Friday, March 26, 2010

Fasting Rules For Annunciation and Palm Sunday


I received the following question which I thought needed to be clarified in a more public forum, due to certain canonical confusions.

Question:

John, I wanted to ask you about Palm Sunday and the Annunciation. In particular the rule for fasting regarding fish during Great Lent. A few years back there was a debate between my father and our parish priest because the Pedalion states that fish can only be eaten on the Annunciation [during Great Lent]. When the Annunciation fell during Holy Week, fish could be eaten on Palm Sunday. Together, we ended up looking at three different Pedalion [editions]: my dads is an edition from the mid-1930's in Greek, Fathers is from around 1990 in English, and another priests from the mid-1800's in Greek.

Each was the same in the rule for fish during Great Lent. Fish is only allowed on the Annunciation. Interestingly enough, in a footnote in the bottom, each edition said that any deviation from that made one a servant of the stomach, "δουλοσ τησ κοιλιασ". After all of the referencing and cross referencing, they said that over the generations they determined that people must have become accustomed to fish on Palm Sunday because on the occasion that the Annunciation fell during Holy Week, fish was eaten on Palm Sunday. The following year, having remembered they ate fish on Palm Sunday the previous year, they did so again then and also on the Annunciation which came earlier that next year, prior to Holy Week. This lead to the "new" practice of fish on both days. Are you able to tell me if you can confirm any of the this?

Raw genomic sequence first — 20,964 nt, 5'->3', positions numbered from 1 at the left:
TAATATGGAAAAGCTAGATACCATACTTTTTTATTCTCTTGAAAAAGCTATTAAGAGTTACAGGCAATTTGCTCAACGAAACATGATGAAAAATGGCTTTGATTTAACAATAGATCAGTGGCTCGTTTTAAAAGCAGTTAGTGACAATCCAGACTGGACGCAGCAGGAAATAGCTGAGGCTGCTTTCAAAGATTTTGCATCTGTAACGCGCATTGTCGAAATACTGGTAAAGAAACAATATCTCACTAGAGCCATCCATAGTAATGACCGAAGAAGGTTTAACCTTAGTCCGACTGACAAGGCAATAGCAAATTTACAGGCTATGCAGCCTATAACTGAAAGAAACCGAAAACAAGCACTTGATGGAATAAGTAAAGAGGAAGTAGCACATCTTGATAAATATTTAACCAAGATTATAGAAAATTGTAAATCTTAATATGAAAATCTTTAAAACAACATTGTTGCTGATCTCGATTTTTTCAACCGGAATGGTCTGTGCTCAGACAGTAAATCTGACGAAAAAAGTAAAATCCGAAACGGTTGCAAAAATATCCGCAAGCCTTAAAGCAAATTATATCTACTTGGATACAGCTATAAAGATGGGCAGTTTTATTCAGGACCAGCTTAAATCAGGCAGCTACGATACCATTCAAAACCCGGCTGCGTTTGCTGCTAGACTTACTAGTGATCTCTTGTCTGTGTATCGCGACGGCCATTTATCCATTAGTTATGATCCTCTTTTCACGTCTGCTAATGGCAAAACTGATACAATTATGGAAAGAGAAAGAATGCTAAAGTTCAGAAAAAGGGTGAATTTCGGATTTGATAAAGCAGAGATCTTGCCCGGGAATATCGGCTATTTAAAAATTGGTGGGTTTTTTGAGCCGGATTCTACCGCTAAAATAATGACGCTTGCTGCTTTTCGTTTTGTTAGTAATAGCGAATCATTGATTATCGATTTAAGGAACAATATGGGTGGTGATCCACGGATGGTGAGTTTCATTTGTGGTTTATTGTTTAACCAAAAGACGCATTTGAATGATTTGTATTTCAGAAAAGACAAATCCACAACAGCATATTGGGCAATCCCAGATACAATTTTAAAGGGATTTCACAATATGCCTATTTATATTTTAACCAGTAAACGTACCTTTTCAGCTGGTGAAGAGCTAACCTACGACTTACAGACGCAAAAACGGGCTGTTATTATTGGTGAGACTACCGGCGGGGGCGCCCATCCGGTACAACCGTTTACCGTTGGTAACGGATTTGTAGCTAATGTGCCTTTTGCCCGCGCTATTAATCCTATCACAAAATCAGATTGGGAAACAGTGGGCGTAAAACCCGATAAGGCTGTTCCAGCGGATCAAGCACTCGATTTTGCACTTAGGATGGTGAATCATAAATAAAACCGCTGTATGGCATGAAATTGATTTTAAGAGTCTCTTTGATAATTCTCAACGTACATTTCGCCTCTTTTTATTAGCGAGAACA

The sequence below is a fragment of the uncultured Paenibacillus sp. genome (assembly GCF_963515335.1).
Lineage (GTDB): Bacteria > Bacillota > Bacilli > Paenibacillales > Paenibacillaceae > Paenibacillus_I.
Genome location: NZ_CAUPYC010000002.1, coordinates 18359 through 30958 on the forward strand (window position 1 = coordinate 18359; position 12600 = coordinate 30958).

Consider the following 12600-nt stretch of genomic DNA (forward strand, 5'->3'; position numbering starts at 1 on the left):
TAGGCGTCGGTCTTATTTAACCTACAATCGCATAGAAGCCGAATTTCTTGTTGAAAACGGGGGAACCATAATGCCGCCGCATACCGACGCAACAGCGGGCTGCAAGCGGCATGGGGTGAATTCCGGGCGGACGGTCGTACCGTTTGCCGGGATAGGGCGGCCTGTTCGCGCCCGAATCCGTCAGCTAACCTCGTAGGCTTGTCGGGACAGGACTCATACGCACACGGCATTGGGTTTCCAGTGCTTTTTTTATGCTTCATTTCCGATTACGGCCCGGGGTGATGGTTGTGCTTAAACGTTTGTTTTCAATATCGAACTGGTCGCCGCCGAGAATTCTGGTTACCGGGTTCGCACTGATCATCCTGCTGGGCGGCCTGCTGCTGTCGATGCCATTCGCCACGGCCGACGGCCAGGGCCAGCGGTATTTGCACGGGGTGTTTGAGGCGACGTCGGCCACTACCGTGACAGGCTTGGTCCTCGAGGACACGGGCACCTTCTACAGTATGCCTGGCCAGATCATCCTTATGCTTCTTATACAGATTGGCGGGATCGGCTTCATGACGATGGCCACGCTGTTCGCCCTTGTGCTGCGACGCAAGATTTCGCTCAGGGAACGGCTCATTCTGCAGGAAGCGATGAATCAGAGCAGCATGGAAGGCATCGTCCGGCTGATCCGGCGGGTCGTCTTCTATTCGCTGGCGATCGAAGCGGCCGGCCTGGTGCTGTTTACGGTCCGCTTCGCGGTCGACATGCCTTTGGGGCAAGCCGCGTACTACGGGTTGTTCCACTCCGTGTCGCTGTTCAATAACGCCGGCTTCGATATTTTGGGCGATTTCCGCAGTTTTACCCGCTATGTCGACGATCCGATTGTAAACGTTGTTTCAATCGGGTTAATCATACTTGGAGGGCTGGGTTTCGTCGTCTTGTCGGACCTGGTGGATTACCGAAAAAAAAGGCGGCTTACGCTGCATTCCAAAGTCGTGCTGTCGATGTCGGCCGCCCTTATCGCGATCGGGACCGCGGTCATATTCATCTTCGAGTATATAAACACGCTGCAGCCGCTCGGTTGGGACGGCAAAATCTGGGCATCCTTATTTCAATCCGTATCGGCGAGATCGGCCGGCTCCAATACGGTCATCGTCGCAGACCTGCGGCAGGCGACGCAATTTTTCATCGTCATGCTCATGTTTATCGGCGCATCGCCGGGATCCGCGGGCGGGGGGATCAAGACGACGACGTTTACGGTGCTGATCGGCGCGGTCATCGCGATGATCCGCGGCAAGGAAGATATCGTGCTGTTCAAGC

They did tell me that the Pedalion was compromised at one point by an individual who was trusted to take it to be published some generations ago. The one Father thought this could explain the discrepancy, perhaps the rule was fish on both days prior to this compromise. Coincidentally, the Father with the older Pedalion said that Bishops have been known to give a dispensation, so long as it is not done publicly to not scandalize others who may know differently.

Answer: